After the announcement of charges, the Unite union was seeking urgent talks with Department of Transport management.
Mick Hewer, Unite's regional industrial organiser, said, 'The DoT should now take immediate steps to withdraw its workforce from carrying out any work associated with the preparation and ongoing maintenance associated with motor sport carried out on the Island.
'If the DoT is unwilling to take this action then the union will have to consult its members with a view to taking industrial action whereby they would refuse to carry out duties outside of their normal core responsibilities which put their health and safety at risk.'
He said he was astonished at the timing of the charge, coming just hours before the start of TT2008.
Whitley Council employees' side has called for a requisition meeting to discuss what its secretary Bernard Moffatt described as the 'alarming implications for rank and file employees'.
Mr Moffatt said, 'We believe this grave development raises a huge question mark over the assurances that we have received on this issue.'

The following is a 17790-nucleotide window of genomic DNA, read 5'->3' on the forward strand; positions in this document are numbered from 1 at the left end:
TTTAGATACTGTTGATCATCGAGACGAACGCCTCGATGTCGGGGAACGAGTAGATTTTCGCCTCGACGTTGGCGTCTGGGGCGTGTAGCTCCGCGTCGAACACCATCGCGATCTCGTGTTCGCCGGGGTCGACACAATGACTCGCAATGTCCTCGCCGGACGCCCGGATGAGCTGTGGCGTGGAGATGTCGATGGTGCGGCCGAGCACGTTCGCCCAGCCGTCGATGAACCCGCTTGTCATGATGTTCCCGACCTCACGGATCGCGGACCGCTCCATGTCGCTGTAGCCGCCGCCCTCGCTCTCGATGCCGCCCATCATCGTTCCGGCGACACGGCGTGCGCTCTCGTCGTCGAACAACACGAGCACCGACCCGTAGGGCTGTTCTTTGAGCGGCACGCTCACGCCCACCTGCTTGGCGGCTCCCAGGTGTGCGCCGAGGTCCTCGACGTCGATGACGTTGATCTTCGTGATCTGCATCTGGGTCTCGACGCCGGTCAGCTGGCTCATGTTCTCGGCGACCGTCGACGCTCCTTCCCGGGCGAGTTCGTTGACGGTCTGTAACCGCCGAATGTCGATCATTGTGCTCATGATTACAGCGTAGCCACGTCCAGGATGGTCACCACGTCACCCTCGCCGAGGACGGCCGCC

He insisted that the Whitley Council employee's side knew nothing about a criminal charge being pending when it pressed for reassurances from the DoT. 'This has come like a bolt out of the blue,' he said.
And Mr Moffatt has now called for Chief Constable Mike Langdon to step down as chief marshal for the TT.
He said: 'The great paradox is that the person whose name appears at the top of the charge sheet is the chief marshal, Mr Langdon. He needs to resign that post with immediate effect.'
DoT chief executive Ian Thompson said, 'Whilst legal proceedings are ongoing, the department cannot comment on specific issues relating to the case.